Can you see the sharks shaking their tail fins and turtles clapping their flippers? CAN you?!
They’re doing their happy dance because of the recent good news from Asda.
The supermarket – which is part of the global Walmart group - has committed to applying the same sustainability standards to all the brands of tinned tuna they sell, not just their own brand.
This means that Asda shoppers will no longer have to shoulder the burden of choosing sustainable brands to buy over the dodgy ones - because there will only be ‘good’ ones available on the shelves.
And the sharks, turtles and rays are happy because Asda’s commitment will lead to real change on the water. It closes down one more door for unsustainable tuna to come into the UK market - and end up in cupboards at home.
Much of the world’s tuna is caught in big nets called purse seines, set around floating rafts which attract fish. These are called Fish Aggregation Devices (FADs). This is a deadly combination and a death trap, because this in turn attracts other marine creatures like sharks, turtles and rays – some of which are endangered. The whole lot is scooped out of the water and usually dies before being thrown overboard.
Asda’s commitment to only stocking sustainable tinned tuna brands means that eventually, all the tuna on offer in their stores will have been caught using either; nets not set on FADs and from pole and line.
Let’s hope the good news here travels over to the other side of the pond where Walmart’s main market is. The US is the world’s biggest canned tuna market (the UK is second), and so we really need to see the same standards adopted across countries. Consumers should be able to get sustainable tuna wherever they live.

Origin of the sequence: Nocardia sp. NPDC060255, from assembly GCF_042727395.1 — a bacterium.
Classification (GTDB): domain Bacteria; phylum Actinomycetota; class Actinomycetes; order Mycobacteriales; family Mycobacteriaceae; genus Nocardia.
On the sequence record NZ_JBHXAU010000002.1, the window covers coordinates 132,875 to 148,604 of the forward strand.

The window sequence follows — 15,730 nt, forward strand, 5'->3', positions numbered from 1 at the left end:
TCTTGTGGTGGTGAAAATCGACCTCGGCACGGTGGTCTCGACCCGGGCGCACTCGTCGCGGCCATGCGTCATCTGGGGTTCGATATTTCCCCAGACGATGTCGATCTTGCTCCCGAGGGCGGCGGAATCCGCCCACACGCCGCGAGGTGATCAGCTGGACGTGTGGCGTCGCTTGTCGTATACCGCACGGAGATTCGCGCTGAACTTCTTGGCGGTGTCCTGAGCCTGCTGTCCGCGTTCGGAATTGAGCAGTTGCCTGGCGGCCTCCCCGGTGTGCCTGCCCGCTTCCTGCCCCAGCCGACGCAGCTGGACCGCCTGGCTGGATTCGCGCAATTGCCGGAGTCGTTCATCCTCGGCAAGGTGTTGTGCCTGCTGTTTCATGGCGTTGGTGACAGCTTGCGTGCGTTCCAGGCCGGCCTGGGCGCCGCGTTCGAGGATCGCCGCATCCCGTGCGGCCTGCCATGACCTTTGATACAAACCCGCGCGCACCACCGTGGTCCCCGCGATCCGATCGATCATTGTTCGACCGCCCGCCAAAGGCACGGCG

This Asda news follows our successful campaign against Tesco, and Oriental & Pacific tinned tuna. Earlier this year, we released our 2014 tuna league table. Tesco came last out of the surveyed supermarkets and Oriental & Pacific came last overall.
After thousands of emails, tweets and phone calls to Tesco about Oriental & Pacific, and after 80,000+ people called on them to drop the brand or force it to clean up – we won. Oriental & Pacific agreed to our demands.
In wider news, Sainsbury’s (who were top of our tuna league table) effectively already applies the same tuna sustainability standards across all the brands it stocks – with only own brand, John West and Princes on its shelves. In practice Waitrose, the Co-op and Marks and Spencer also only stock tuna which is sustainable, or brands with sustainability commitments, although these supermarkets haven’t made that an explicit commitment. Yet.
So we’ll now be following up with all retailers to get firm public commitments to only stock sustainable brands of tuna.
Public opinion on this issue though is loud and clear. Unsustainable tuna is no longer acceptable. Other supermarkets and tuna companies still selling unsustainable tuna would be wise to heed this. Otherwise they may be next in the firing line.